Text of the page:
Shorty was a patient soul and Hackenbush loved him dearly for it. He made her look like a better dancer than she was and made her into a better dancer than she thought she could ever be. So as not to provoke him and because she really was interested in this complicated new dance he’d concocted, she only smoked half her Pall Mall. “Okay, boss, I’m back on the clock,” she said, picking a shred of tobacco off her tongue.
Shorty giggled and turned the metronome back on. He worked them hard for another hour and then they had dinner at a Thai place across from the Samsara School of Oriental Medicine on Third near Rampart.
“You think I ought to let those Chinese doctors stick pins in me, Shorty?” Hackenbush asked over a plate of panang curry. “My right shoulder and thumb are killing me.”
“I think you type too much, Mabel, and should carry your purse on your left side,” Shorty said.
“Yeah, maybe,” she said. “I’ll be typing less when we start the new gig next weekend.”
Shorty’s mouth was full, so he just nodded. Eddy and Mabel had landed the band a peach of a long-term, high-paying gig in Santa Monica. A good room for music and dancing and it was a chain of hotels, so they might be in the money for quite a while. “We can all save a little money on this gig,” he said when he could.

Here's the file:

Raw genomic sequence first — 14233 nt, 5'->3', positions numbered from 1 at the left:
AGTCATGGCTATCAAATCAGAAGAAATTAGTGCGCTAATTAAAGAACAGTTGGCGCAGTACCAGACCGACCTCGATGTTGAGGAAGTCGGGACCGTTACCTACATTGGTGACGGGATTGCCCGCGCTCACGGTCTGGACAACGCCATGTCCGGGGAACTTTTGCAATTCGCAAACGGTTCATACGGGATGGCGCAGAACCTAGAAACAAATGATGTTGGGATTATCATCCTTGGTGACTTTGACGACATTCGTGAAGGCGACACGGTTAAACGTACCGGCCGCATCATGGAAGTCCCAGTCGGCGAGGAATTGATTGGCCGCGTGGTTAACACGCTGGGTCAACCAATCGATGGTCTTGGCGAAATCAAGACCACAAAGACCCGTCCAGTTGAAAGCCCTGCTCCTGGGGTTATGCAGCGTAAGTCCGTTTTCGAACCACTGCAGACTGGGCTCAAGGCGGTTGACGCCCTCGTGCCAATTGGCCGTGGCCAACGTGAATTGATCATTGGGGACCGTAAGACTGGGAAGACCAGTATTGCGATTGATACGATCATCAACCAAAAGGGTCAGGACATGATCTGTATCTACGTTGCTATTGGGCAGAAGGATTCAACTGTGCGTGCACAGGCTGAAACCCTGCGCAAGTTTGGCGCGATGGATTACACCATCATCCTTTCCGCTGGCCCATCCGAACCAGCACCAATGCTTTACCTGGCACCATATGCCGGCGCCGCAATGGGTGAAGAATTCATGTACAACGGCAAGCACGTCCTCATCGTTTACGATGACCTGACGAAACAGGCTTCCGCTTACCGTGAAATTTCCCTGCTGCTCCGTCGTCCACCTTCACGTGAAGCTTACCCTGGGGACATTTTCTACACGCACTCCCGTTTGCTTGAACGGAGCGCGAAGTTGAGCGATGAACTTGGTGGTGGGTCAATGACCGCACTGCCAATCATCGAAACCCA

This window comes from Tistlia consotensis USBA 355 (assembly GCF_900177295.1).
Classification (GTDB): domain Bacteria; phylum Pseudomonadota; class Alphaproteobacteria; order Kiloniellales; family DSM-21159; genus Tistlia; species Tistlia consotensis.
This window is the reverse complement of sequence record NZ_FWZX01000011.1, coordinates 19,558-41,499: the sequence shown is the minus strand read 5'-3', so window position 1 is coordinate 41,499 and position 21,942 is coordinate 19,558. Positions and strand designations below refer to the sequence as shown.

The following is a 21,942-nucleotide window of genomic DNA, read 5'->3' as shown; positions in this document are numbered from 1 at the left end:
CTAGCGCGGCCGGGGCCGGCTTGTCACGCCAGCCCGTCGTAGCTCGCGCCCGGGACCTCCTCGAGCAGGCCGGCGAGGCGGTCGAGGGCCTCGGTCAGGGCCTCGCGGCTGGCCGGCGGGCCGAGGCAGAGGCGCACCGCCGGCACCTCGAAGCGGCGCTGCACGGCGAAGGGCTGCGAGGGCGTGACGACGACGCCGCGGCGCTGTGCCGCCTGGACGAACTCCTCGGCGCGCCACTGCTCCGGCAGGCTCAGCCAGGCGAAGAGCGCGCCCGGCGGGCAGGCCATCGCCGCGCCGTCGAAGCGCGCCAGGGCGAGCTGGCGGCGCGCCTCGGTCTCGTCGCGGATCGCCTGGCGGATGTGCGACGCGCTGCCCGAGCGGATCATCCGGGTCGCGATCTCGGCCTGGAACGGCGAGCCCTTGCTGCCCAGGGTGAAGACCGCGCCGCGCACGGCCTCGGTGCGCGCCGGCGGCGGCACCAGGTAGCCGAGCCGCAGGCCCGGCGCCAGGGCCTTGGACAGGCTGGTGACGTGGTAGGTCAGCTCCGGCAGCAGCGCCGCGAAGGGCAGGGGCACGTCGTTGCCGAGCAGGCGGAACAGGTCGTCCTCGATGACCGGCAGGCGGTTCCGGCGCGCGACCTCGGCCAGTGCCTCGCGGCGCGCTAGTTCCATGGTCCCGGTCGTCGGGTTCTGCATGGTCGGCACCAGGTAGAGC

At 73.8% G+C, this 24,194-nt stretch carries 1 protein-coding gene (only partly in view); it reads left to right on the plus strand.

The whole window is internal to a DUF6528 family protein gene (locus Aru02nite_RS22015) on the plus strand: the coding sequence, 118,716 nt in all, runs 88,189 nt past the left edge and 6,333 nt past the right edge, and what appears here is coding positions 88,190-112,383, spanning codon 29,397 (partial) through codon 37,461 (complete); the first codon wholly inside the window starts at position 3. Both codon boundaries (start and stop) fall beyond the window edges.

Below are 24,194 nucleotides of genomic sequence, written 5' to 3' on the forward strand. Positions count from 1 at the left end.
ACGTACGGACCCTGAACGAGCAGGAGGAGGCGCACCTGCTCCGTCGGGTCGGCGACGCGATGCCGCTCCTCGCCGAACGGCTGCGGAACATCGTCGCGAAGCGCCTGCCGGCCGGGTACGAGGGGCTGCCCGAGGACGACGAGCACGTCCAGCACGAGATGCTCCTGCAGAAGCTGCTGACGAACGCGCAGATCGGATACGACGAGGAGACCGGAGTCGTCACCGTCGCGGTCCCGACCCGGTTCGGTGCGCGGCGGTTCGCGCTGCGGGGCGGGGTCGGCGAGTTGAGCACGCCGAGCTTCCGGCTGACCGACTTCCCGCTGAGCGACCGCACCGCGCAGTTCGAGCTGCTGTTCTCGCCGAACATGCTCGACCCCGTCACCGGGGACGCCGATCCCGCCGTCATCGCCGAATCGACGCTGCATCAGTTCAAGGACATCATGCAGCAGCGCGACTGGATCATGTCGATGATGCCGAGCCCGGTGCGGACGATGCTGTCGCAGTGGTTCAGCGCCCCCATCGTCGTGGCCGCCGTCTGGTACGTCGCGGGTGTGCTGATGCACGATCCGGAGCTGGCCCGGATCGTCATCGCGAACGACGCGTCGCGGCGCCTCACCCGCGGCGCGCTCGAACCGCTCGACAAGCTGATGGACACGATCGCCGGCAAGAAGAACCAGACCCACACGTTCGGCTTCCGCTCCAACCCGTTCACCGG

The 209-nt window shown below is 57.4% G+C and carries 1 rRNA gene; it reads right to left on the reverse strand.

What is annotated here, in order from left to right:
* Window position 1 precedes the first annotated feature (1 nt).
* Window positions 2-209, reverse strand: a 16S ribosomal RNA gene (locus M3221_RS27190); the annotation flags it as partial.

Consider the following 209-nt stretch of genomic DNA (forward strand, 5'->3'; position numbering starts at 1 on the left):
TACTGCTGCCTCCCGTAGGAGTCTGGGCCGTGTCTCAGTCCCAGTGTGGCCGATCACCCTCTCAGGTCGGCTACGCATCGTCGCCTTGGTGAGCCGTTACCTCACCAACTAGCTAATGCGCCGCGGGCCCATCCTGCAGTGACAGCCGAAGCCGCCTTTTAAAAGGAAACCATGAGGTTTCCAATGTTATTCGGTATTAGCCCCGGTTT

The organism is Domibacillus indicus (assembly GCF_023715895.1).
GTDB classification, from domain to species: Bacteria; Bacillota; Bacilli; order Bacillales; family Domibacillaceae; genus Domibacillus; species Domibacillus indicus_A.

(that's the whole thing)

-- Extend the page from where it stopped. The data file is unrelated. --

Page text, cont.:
“I’ll be saving a little money when I move in with Eddy,” she said. “You know what they say about how two can live as cheaply as one. I’m giving my fucking landlord notice next week.”
“Hey, congratulations! I would dance at your wedding, Mabel.”
“You dance at everything, Shorty, my wedding would not be exceptional. Except that it would be my wedding,” she murmured. She was distracted with toting up the check, adding 23%, and dividing it in half. “And don’t jump the gun so fast, darlin’, we’re just moving in together.”
“Well, it’s nice,” Shorty said, digging in his wallet for money. “You really love this guy, don’t you?”
“‘Deed I do, Shorty, ‘deed I do.”
They smiled across the table at each other. Shorty had seen her through some ugly, tawdry affairs, one or two married men (until she finally learned that there really is no trouble like another woman’s man), and months of snarling celibacy and borderline man-hating. He occasionally wondered why she didn’t just switch to women, but the lesbians that made the rare pass at her were politely, but firmly, rebuffed. Shorty figured Eddy Lee got in under her radar because they had a foundation of mutual musical respect to fall safely in love on.